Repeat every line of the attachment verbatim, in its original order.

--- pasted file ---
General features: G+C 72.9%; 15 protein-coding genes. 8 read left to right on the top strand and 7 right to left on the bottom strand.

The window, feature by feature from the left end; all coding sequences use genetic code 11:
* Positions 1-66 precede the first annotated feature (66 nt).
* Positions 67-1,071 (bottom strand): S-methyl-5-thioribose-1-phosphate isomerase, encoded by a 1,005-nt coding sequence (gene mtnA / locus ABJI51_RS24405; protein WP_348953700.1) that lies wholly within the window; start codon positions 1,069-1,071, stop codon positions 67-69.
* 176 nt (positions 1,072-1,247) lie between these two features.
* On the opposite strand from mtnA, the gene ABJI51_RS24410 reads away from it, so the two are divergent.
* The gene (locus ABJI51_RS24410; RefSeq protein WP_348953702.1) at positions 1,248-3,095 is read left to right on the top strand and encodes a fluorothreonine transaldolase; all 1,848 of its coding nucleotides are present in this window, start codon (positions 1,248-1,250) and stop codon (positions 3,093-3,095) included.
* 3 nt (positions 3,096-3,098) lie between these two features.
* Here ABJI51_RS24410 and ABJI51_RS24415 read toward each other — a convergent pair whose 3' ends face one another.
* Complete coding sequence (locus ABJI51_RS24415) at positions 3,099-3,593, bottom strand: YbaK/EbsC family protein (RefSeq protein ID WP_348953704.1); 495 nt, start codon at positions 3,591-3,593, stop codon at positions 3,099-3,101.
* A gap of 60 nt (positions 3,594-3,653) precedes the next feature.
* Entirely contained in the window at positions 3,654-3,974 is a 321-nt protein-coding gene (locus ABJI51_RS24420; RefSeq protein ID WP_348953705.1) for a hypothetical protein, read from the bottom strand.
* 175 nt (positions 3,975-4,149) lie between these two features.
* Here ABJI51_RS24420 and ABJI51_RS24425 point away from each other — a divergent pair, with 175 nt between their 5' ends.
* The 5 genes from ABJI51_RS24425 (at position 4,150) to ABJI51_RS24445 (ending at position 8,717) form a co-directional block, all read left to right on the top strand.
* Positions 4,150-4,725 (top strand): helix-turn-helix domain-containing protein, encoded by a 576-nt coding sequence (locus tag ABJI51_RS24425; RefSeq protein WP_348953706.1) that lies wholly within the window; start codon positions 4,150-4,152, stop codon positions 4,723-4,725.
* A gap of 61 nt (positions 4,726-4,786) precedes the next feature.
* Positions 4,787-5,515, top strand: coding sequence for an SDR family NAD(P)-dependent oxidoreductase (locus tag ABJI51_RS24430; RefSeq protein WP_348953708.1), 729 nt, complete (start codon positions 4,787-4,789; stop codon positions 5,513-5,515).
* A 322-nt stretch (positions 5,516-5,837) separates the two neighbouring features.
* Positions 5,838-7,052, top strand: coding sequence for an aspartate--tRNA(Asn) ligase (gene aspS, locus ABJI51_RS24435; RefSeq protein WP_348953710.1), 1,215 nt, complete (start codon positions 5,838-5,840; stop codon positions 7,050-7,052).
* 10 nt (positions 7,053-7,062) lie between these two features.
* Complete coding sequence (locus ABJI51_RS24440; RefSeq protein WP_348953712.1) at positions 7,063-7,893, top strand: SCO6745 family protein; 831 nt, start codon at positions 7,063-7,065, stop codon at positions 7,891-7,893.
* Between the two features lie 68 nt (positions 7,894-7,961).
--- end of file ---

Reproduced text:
General features: G+C 72.9%; 15 protein-coding genes. 8 read left to right on the top strand and 7 right to left on the bottom strand.

The window, feature by feature from the left end; all coding sequences use genetic code 11:
* Positions 1-66 precede the first annotated feature (66 nt).
* Positions 67-1,071 (bottom strand): S-methyl-5-thioribose-1-phosphate isomerase, encoded by a 1,005-nt coding sequence (gene mtnA / locus ABJI51_RS24405; protein WP_348953700.1) that lies wholly within the window; start codon positions 1,069-1,071, stop codon positions 67-69.
* 176 nt (positions 1,072-1,247) lie between these two features.
* On the opposite strand from mtnA, the gene ABJI51_RS24410 reads away from it, so the two are divergent.
* The gene (locus ABJI51_RS24410; RefSeq protein WP_348953702.1) at positions 1,248-3,095 is read left to right on the top strand and encodes a fluorothreonine transaldolase; all 1,848 of its coding nucleotides are present in this window, start codon (positions 1,248-1,250) and stop codon (positions 3,093-3,095) included.
* 3 nt (positions 3,096-3,098) lie between these two features.
* Here ABJI51_RS24410 and ABJI51_RS24415 read toward each other — a convergent pair whose 3' ends face one another.
* Complete coding sequence (locus ABJI51_RS24415) at positions 3,099-3,593, bottom strand: YbaK/EbsC family protein (RefSeq protein ID WP_348953704.1); 495 nt, start codon at positions 3,591-3,593, stop codon at positions 3,099-3,101.
* A gap of 60 nt (positions 3,594-3,653) precedes the next feature.
* Entirely contained in the window at positions 3,654-3,974 is a 321-nt protein-coding gene (locus ABJI51_RS24420; RefSeq protein ID WP_348953705.1) for a hypothetical protein, read from the bottom strand.
* 175 nt (positions 3,975-4,149) lie between these two features.
* Here ABJI51_RS24420 and ABJI51_RS24425 point away from each other — a divergent pair, with 175 nt between their 5' ends.
* The 5 genes from ABJI51_RS24425 (at position 4,150) to ABJI51_RS24445 (ending at position 8,717) form a co-directional block, all read left to right on the top strand.
* Positions 4,150-4,725 (top strand): helix-turn-helix domain-containing protein, encoded by a 576-nt coding sequence (locus tag ABJI51_RS24425; RefSeq protein WP_348953706.1) that lies wholly within the window; start codon positions 4,150-4,152, stop codon positions 4,723-4,725.
* A gap of 61 nt (positions 4,726-4,786) precedes the next feature.
* Positions 4,787-5,515, top strand: coding sequence for an SDR family NAD(P)-dependent oxidoreductase (locus tag ABJI51_RS24430; RefSeq protein WP_348953708.1), 729 nt, complete (start codon positions 4,787-4,789; stop codon positions 5,513-5,515).
* A 322-nt stretch (positions 5,516-5,837) separates the two neighbouring features.
* Positions 5,838-7,052, top strand: coding sequence for an aspartate--tRNA(Asn) ligase (gene aspS, locus ABJI51_RS24435; RefSeq protein WP_348953710.1), 1,215 nt, complete (start codon positions 5,838-5,840; stop codon positions 7,050-7,052).
* 10 nt (positions 7,053-7,062) lie between these two features.
* Complete coding sequence (locus ABJI51_RS24440; RefSeq protein WP_348953712.1) at positions 7,063-7,893, top strand: SCO6745 family protein; 831 nt, start codon at positions 7,063-7,065, stop codon at positions 7,891-7,893.
* Between the two features lie 68 nt (positions 7,894-7,961).